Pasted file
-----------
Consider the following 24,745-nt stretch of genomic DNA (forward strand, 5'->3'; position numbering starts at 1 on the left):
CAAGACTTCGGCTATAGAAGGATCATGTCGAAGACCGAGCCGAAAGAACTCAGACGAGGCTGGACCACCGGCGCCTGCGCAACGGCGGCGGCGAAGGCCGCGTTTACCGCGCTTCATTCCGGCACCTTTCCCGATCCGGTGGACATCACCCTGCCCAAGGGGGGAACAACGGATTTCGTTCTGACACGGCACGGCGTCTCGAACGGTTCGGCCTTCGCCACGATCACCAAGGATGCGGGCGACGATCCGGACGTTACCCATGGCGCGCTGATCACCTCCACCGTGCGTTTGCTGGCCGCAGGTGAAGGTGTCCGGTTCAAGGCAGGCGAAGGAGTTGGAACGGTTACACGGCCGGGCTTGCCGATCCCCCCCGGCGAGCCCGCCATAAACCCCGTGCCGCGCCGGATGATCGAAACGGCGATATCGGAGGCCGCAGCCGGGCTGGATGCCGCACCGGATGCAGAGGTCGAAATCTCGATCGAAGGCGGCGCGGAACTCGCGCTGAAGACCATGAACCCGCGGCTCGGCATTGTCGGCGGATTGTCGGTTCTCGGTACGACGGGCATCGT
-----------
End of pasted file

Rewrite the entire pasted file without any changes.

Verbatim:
Consider the following 24,745-nt stretch of genomic DNA (forward strand, 5'->3'; position numbering starts at 1 on the left):
CAAGACTTCGGCTATAGAAGGATCATGTCGAAGACCGAGCCGAAAGAACTCAGACGAGGCTGGACCACCGGCGCCTGCGCAACGGCGGCGGCGAAGGCCGCGTTTACCGCGCTTCATTCCGGCACCTTTCCCGATCCGGTGGACATCACCCTGCCCAAGGGGGGAACAACGGATTTCGTTCTGACACGGCACGGCGTCTCGAACGGTTCGGCCTTCGCCACGATCACCAAGGATGCGGGCGACGATCCGGACGTTACCCATGGCGCGCTGATCACCTCCACCGTGCGTTTGCTGGCCGCAGGTGAAGGTGTCCGGTTCAAGGCAGGCGAAGGAGTTGGAACGGTTACACGGCCGGGCTTGCCGATCCCCCCCGGCGAGCCCGCCATAAACCCCGTGCCGCGCCGGATGATCGAAACGGCGATATCGGAGGCCGCAGCCGGGCTGGATGCCGCACCGGATGCAGAGGTCGAAATCTCGATCGAAGGCGGCGCGGAACTCGCGCTGAAGACCATGAACCCGCGGCTCGGCATTGTCGGCGGATTGTCGGTTCTCGGTACGACGGGCATCGT